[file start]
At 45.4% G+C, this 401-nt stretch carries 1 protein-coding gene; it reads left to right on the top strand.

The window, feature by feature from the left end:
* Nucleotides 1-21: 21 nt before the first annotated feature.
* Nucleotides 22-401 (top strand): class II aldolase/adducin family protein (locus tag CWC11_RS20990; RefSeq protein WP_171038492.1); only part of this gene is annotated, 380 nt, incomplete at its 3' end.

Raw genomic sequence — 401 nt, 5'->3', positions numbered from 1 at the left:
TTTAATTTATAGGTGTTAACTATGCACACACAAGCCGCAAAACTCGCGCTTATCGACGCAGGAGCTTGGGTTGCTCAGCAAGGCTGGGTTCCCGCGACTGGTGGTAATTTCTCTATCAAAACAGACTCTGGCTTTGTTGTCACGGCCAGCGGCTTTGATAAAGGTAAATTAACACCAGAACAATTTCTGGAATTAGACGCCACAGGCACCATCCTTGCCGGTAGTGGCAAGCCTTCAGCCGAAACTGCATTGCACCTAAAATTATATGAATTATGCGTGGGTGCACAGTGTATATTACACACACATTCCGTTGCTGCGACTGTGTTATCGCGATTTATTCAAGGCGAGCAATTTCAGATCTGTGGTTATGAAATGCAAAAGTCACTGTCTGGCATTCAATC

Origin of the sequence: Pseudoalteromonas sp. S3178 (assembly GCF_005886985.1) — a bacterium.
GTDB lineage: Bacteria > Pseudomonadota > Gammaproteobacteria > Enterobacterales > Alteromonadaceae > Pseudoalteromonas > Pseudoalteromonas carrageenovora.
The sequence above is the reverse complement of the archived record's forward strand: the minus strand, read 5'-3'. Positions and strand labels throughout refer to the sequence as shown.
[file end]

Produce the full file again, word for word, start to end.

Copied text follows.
At 45.4% G+C, this 401-nt stretch carries 1 protein-coding gene; it reads left to right on the top strand.

The window, feature by feature from the left end:
* Nucleotides 1-21: 21 nt before the first annotated feature.
* Nucleotides 22-401 (top strand): class II aldolase/adducin family protein (locus tag CWC11_RS20990; RefSeq protein WP_171038492.1); only part of this gene is annotated, 380 nt, incomplete at its 3' end.

Raw genomic sequence — 401 nt, 5'->3', positions numbered from 1 at the left:
TTTAATTTATAGGTGTTAACTATGCACACACAAGCCGCAAAACTCGCGCTTATCGACGCAGGAGCTTGGGTTGCTCAGCAAGGCTGGGTTCCCGCGACTGGTGGTAATTTCTCTATCAAAACAGACTCTGGCTTTGTTGTCACGGCCAGCGGCTTTGATAAAGGTAAATTAACACCAGAACAATTTCTGGAATTAGACGCCACAGGCACCATCCTTGCCGGTAGTGGCAAGCCTTCAGCCGAAACTGCATTGCACCTAAAATTATATGAATTATGCGTGGGTGCACAGTGTATATTACACACACATTCCGTTGCTGCGACTGTGTTATCGCGATTTATTCAAGGCGAGCAATTTCAGATCTGTGGTTATGAAATGCAAAAGTCACTGTCTGGCATTCAATC

Origin of the sequence: Pseudoalteromonas sp. S3178 (assembly GCF_005886985.1) — a bacterium.
GTDB lineage: Bacteria > Pseudomonadota > Gammaproteobacteria > Enterobacterales > Alteromonadaceae > Pseudoalteromonas > Pseudoalteromonas carrageenovora.
The sequence above is the reverse complement of the archived record's forward strand: the minus strand, read 5'-3'. Positions and strand labels throughout refer to the sequence as shown.